Emergency medicine had exposed me to many episodes of pulmonary edema in which the failing heart cannot pump well enough to keep up with the returning circulation which then backs up and fills the lungs with fluid. It is an extremely uncomfortable and frightening experience for a patient; it occurs rapidly and produces the sense of drowning. Untreated it is usually fatal but the treatment is generally straightforward and most patients improve rapidly, going from a struggle for air, thrashing anxiety, and wild-eyed panic to restful smiles and thankful words.
After school had ended we followed our own paths thousands of miles apart, visiting each other every few years when opportunity allowed. Later, having become parents, we managed to twice, years apart, cross paths in the middle of the country on family motorhome trips beginning on opposite coasts. Later still and children grown I was visiting him and his wife in Salem, Oregon, the night of the pulmonary edema.
By then the party times were long passed. He had become physically disabled, wheelchair bound because of failed hips. I had been doing the travelling, the visiting, for more than a decade. In 2002 my wife and I flew from our New Hampshire home for the reunion with our dear friends. Five years later she and I spent a delightful meandering month in our micro-mini motorhome on a cross country trip with Salem the destination, another happy visit.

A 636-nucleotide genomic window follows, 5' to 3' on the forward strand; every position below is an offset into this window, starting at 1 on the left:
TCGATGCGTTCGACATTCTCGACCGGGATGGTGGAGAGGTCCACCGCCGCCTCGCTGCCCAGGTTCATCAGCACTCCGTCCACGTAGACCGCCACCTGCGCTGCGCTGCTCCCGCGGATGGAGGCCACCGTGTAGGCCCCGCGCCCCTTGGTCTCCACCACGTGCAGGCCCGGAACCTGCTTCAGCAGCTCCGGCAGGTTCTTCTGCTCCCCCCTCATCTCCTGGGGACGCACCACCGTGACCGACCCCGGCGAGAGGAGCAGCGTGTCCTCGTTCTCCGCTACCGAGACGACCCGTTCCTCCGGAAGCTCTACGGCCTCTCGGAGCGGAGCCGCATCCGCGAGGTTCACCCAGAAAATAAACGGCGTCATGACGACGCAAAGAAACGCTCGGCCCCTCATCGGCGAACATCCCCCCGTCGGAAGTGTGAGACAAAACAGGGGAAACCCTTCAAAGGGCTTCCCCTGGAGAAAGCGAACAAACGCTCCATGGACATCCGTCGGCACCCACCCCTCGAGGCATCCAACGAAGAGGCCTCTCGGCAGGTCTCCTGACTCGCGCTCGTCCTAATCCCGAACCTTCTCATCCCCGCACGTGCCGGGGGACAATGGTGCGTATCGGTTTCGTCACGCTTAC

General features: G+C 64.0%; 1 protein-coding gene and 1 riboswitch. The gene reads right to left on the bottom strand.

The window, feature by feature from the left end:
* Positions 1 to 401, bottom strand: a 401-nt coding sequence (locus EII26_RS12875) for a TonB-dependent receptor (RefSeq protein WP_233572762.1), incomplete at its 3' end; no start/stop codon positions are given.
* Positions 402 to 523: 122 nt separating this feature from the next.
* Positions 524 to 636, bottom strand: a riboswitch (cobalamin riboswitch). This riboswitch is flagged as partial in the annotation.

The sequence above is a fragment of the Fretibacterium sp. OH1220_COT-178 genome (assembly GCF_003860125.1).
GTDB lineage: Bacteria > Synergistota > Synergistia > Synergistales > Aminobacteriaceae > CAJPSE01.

Two years after that I began to visit yearly, flying to Portland and driving on to Salem. By then he was newly diagnosed with heart failure. Heart failure -- why? There are a number of possible causes but he showed little interest in further evaluation or investigation. He accepted, he chose, minimal care. My advice, my encouragement, my pleading to look further, to go further was politely ignored. He seemed comfortable from the cardiac standpoint, more distressed by his hips.
During a night in May, 2012, I was asleep in the Salem guestroom when his wife rushed in to ask me to look at my friend who had awakened acutely short of breath. In a moment it was clear he was, as he himself had thought, in pulmonary edema. There he was, struggling for air, wild eyed, panicked. I was helpless, without equipment or medicines, unable to treat a life threatening condition in my best friend, a condition I had treated successfully many times. The best I could do was to get him upright, to encourage him to breathe deeply, and to reassure him while we waited for the arrival of the EMTs I had instructed his wife to call.